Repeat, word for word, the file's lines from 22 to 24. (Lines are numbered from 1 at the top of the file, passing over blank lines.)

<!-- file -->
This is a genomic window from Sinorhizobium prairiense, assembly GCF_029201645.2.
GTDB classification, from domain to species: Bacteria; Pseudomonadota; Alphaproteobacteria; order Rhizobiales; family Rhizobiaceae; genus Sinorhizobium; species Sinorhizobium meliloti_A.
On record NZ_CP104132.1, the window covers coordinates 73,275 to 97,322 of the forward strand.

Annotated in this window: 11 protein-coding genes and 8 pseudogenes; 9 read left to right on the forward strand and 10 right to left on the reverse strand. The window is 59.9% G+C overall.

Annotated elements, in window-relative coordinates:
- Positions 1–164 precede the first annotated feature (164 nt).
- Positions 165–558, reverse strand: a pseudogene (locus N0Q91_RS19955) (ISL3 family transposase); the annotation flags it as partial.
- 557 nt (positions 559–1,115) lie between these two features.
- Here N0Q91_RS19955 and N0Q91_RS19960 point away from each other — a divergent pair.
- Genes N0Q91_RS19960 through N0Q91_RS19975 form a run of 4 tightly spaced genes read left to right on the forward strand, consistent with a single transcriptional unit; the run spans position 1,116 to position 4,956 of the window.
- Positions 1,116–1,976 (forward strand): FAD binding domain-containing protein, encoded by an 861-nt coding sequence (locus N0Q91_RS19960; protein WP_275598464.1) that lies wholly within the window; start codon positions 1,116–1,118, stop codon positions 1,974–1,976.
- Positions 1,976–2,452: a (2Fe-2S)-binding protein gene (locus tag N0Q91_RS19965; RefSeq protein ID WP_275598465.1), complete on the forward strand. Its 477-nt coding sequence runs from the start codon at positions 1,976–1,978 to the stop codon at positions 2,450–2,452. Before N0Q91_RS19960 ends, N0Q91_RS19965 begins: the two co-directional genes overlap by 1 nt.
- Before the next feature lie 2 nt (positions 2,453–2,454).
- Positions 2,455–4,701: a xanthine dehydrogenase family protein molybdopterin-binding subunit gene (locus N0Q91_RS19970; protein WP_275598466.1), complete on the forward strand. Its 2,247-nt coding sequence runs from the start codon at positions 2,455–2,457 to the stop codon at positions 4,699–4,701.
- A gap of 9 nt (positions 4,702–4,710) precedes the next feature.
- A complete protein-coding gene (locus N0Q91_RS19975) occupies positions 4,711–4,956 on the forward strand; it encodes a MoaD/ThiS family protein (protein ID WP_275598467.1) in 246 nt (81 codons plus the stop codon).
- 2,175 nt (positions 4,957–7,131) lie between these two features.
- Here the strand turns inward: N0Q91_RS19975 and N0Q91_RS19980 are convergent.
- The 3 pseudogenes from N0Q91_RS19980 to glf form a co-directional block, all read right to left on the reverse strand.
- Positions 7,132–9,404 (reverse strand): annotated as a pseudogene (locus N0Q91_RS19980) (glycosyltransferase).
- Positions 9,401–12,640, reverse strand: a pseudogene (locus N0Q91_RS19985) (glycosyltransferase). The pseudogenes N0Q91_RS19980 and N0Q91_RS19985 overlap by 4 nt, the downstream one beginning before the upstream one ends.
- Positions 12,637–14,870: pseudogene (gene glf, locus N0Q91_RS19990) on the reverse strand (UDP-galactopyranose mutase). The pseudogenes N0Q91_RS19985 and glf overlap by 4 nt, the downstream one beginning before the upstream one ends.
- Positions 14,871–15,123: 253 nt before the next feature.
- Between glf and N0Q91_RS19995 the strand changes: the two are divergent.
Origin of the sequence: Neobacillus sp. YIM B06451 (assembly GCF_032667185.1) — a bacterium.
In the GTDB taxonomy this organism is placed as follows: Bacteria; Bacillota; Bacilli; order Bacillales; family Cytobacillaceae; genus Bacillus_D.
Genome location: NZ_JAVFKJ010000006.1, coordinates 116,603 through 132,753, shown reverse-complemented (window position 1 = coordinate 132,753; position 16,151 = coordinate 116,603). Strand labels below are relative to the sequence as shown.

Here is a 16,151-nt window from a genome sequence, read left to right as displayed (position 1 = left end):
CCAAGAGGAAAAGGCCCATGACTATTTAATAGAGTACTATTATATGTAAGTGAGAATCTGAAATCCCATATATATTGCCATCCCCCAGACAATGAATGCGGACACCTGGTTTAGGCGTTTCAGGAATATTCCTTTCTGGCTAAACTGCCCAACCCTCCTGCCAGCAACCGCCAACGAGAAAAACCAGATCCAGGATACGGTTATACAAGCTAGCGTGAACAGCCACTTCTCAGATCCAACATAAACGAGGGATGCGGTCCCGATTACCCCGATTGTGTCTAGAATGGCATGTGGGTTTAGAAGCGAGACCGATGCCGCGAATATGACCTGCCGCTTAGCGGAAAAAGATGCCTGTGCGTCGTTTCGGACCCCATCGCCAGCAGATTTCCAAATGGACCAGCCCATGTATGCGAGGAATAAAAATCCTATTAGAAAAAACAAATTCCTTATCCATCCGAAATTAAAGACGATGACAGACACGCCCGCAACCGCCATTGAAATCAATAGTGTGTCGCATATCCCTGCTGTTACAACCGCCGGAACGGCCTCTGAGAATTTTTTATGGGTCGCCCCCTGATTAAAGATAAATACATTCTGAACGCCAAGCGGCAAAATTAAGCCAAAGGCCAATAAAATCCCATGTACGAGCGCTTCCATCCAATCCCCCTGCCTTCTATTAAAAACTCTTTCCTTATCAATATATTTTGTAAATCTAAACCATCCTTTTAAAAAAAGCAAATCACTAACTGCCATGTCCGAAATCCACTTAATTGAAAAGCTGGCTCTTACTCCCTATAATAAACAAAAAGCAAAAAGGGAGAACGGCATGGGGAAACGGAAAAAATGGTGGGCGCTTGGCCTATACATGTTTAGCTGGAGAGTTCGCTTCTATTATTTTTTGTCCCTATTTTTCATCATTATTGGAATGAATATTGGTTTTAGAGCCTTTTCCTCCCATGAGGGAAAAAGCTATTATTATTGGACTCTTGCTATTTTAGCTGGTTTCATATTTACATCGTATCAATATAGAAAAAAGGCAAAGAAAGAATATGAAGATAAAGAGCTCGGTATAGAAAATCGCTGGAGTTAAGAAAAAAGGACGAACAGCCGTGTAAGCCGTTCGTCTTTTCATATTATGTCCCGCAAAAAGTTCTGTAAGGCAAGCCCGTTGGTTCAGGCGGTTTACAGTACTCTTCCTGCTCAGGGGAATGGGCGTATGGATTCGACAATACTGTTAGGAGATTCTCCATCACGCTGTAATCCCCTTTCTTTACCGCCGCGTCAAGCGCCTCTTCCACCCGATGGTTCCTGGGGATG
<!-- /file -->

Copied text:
- Positions 12,637–14,870: pseudogene (gene glf, locus N0Q91_RS19990) on the reverse strand (UDP-galactopyranose mutase). The pseudogenes N0Q91_RS19985 and glf overlap by 4 nt, the downstream one beginning before the upstream one ends.
- Positions 14,871–15,123: 253 nt before the next feature.
- Between glf and N0Q91_RS19995 the strand changes: the two are divergent.